|| ||James E Keenan <jkeen-AT-verizon.net> |
|| ||parrot-dev-AT-lists.parrot.org |
|| ||3.6 Release Experience, Parrot Developer Summit, Roadmap Goals |
|| ||Tue, 19 Jul 2011 12:15:04 -0400|
|| ||Article, Thread
3.6 was my first experience serving as Parrot Release Manager. It was
an arduous experience. Unfortunately, it did not qualify as boring.
Kudos to cotto++, NotFound++ and Coke++ for interventions at key points.
The release is not complete yet, as I don't yet have the permissions
necessary to upload the HTML versions of our documentation.
Two issues had an adverse impact on 3.6's degree of difficulty. Both
are issues of long-standing. Both reflect cultural factors within our
community. Both are likely to re-emerge in the future. Hence, not
surprisingly, I would like to see both discussed at the Parrot Developer
Summit to take place on July 30 or 31, and both should be considered for
elevation to Roadmap Goal status.
I. Smoke testing
smolder.parrot.org was down from, IIRC, the first week of May until late
June. We survived the 3.4 and 3.5 releases without Smolder mostly by
(a) taptinder++; (b) ignoring the possibility that we were getting
failure reports on OSes other than Linux (see below).
When Smolder came back on line, there were several things that limited
* It took time for the human smoke testers to learn that it was back on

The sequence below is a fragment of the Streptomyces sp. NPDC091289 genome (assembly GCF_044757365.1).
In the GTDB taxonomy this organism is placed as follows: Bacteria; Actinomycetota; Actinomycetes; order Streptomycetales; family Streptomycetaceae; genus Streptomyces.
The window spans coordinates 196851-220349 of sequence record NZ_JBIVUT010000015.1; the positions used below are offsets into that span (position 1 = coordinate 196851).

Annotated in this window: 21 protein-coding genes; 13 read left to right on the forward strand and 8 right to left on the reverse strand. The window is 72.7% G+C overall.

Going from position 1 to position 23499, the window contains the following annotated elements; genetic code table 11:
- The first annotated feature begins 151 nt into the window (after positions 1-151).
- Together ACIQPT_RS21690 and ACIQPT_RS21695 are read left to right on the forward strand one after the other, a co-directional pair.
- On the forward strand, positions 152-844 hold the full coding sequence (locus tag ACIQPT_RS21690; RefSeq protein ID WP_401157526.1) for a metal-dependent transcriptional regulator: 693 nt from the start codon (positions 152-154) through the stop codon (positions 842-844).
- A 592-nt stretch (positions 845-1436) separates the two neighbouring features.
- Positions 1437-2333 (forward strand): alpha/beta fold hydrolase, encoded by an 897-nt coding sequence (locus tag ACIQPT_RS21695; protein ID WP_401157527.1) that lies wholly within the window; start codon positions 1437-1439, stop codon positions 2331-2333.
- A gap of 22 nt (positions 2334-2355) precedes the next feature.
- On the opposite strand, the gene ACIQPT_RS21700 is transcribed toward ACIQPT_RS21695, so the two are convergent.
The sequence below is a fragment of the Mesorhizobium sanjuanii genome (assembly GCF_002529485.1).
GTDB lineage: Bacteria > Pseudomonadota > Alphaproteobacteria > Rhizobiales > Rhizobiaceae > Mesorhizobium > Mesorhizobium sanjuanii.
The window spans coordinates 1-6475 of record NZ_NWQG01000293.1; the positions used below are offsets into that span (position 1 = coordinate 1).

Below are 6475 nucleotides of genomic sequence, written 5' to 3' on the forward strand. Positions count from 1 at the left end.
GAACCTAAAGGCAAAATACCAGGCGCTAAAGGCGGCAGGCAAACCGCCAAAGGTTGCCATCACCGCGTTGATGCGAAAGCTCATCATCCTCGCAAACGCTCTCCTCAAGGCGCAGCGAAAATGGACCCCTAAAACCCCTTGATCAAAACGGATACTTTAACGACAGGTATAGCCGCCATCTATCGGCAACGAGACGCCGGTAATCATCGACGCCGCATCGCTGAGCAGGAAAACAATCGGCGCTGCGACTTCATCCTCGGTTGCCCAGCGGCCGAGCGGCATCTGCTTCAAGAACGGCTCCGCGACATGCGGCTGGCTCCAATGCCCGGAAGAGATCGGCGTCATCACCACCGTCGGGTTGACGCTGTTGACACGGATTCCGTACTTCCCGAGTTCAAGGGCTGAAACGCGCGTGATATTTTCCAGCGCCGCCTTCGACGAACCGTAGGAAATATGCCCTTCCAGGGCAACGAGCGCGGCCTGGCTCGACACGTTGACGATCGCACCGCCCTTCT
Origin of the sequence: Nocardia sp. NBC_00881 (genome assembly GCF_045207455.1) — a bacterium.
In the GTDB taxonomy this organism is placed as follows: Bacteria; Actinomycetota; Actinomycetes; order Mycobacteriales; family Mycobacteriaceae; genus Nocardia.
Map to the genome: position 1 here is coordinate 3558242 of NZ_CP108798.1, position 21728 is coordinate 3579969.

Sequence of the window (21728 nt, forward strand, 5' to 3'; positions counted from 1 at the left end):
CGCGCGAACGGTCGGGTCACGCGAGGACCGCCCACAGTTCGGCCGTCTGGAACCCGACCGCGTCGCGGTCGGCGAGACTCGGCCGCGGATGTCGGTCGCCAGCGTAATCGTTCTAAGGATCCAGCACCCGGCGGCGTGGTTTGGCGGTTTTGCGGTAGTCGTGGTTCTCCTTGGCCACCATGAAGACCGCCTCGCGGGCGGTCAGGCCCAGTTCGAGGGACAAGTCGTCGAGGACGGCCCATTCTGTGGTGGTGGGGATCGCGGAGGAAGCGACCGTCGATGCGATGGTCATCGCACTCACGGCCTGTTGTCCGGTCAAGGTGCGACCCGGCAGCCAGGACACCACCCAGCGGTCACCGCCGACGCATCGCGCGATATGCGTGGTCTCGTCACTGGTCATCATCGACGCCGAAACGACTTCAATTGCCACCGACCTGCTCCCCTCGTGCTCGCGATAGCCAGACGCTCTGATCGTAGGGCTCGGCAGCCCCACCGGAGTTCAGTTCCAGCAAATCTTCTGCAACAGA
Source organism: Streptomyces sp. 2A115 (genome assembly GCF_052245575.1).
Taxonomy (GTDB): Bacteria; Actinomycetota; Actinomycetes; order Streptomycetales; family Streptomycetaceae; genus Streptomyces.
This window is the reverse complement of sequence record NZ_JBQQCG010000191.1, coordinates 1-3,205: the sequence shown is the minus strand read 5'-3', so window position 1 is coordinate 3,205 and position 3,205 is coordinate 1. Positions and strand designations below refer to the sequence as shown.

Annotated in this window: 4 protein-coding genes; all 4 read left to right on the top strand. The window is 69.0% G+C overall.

line and resume sending smoke reports.
* One of the automated smokers, a NetBSD box at the compile farm, was
stuck on a Parrot release from February and gave the illusion that we
were still passing on that OS. (We were, but only under certain build
conditions. And we don't have anyone doing actual development on
NetBSD, so diagnosing those failures is difficult.)
* We weren't/aren't getting any smoke reports on OpenBSD.
* Most critically, we were/are getting a different set of test failure
reports from each Windows box submitting a smoke.
This meant that we were helpless when one of our veteran developers
presented us with a build failure on OpenBSD just before the release.
And while we did manage to make code revisions in order to get PASSes on
some of our Windows boxes submitting smoke reports, other Windows boxes
are still reporting failures. Hence, the lack of consistent smoke
testing throughout the quarterly release period limited the degree of
quality assurance we were able to provide in the week leading up to the
II. Operating systems other than Linux
Let's face it. Our project's members like to develop *on* and *for*
Linux. We react to working on or (especially) for OSes other than Linux
as either being told to floss (Darwin, the BSDs) or having teeth pulled
* People *state* that it would be good to have more Parrot developers on
Windows, but they really would like those developers to be *somebody else*.
* Given the number of us who use Macs, you would expect many more
Darwin/i386 smoke reports than we actually get. But long-standing
corner-case bugs on Darwin go undiagnosed.
Our mantra: "Parrot is a virtual machine aimed at all dynamic
languages." The reality: "Parrot is a virtual machine aimed at all
dynamic languages, provided you're on Linux."
So there's dissonance here between what we know, at an intellectual
level, is good for the Parrot project and what we as individual
participants in the project find fun to do.
I don't have any solutions to these problems at this point -- which is
all the more reason I think they need to be on the agenda for the Summit
in 11 or 12 days.
Thank you very much.
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